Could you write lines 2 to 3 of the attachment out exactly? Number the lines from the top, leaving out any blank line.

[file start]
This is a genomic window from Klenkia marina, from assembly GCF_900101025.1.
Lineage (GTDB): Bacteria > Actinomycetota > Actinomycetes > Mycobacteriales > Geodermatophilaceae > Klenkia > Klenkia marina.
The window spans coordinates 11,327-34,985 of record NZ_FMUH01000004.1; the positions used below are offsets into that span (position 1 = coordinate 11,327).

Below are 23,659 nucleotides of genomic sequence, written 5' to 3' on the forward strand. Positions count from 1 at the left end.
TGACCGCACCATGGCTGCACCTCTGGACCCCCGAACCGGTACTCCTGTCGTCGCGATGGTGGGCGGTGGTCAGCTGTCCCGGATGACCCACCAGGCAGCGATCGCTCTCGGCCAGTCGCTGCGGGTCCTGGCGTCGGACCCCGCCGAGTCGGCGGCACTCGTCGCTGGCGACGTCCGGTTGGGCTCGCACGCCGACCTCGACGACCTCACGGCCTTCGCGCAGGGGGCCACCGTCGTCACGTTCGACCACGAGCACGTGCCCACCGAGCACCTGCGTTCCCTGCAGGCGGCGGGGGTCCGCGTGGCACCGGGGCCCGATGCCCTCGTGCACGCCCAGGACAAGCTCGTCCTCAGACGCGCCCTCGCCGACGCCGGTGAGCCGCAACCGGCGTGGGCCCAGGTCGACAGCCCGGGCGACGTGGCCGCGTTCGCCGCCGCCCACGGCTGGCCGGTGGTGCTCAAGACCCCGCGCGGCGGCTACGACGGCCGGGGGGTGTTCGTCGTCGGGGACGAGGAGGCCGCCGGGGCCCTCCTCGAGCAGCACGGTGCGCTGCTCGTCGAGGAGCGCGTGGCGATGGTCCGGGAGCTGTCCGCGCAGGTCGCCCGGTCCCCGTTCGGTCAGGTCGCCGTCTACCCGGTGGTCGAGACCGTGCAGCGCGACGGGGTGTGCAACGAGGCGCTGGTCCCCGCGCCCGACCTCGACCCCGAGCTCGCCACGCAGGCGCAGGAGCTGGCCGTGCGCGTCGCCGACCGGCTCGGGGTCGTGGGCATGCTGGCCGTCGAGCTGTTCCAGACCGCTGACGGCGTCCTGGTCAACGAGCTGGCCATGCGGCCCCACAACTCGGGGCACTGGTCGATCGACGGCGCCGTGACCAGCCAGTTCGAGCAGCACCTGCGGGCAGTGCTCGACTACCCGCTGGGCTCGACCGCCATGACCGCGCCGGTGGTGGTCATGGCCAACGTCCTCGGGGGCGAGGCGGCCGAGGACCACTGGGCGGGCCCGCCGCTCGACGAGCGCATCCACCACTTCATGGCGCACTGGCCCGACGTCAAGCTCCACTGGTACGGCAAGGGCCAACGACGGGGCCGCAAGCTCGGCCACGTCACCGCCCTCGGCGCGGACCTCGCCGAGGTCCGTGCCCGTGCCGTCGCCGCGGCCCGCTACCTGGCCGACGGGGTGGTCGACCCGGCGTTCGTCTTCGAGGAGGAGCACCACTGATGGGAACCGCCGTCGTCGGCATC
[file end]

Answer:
Lineage (GTDB): Bacteria > Actinomycetota > Actinomycetes > Mycobacteriales > Geodermatophilaceae > Klenkia > Klenkia marina.
The window spans coordinates 11,327-34,985 of record NZ_FMUH01000004.1; the positions used below are offsets into that span (position 1 = coordinate 11,327).